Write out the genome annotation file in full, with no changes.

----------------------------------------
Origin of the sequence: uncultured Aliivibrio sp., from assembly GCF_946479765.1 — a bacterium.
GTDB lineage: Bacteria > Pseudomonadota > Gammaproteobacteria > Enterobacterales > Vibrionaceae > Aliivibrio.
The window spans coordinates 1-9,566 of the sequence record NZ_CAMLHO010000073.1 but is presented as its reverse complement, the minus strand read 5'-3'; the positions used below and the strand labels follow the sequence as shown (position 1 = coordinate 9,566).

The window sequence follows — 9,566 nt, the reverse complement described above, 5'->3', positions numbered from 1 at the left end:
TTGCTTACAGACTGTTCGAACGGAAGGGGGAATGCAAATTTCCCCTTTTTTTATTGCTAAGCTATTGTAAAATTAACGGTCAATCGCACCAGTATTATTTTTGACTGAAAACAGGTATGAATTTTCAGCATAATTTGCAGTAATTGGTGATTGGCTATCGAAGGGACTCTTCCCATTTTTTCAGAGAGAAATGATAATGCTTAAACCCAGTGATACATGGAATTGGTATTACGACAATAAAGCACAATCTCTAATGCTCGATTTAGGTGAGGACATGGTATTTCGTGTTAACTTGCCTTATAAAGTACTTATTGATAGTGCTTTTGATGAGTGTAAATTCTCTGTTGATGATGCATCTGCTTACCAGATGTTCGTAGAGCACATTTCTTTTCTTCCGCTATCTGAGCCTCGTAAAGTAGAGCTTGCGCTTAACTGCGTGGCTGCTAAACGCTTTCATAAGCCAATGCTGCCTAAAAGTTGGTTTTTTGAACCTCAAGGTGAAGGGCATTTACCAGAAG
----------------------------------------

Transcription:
Origin of the sequence: uncultured Aliivibrio sp., from assembly GCF_946479765.1 — a bacterium.
GTDB lineage: Bacteria > Pseudomonadota > Gammaproteobacteria > Enterobacterales > Vibrionaceae > Aliivibrio.
The window spans coordinates 1-9,566 of the sequence record NZ_CAMLHO010000073.1 but is presented as its reverse complement, the minus strand read 5'-3'; the positions used below and the strand labels follow the sequence as shown (position 1 = coordinate 9,566).

The window sequence follows — 9,566 nt, the reverse complement described above, 5'->3', positions numbered from 1 at the left end:
TTGCTTACAGACTGTTCGAACGGAAGGGGGAATGCAAATTTCCCCTTTTTTTATTGCTAAGCTATTGTAAAATTAACGGTCAATCGCACCAGTATTATTTTTGACTGAAAACAGGTATGAATTTTCAGCATAATTTGCAGTAATTGGTGATTGGCTATCGAAGGGACTCTTCCCATTTTTTCAGAGAGAAATGATAATGCTTAAACCCAGTGATACATGGAATTGGTATTACGACAATAAAGCACAATCTCTAATGCTCGATTTAGGTGAGGACATGGTATTTCGTGTTAACTTGCCTTATAAAGTACTTATTGATAGTGCTTTTGATGAGTGTAAATTCTCTGTTGATGATGCATCTGCTTACCAGATGTTCGTAGAGCACATTTCTTTTCTTCCGCTATCTGAGCCTCGTAAAGTAGAGCTTGCGCTTAACTGCGTGGCTGCTAAACGCTTTCATAAGCCAATGCTGCCTAAAAGTTGGTTTTTTGAACCTCAAGGTGAAGGGCATTTACCAGAAG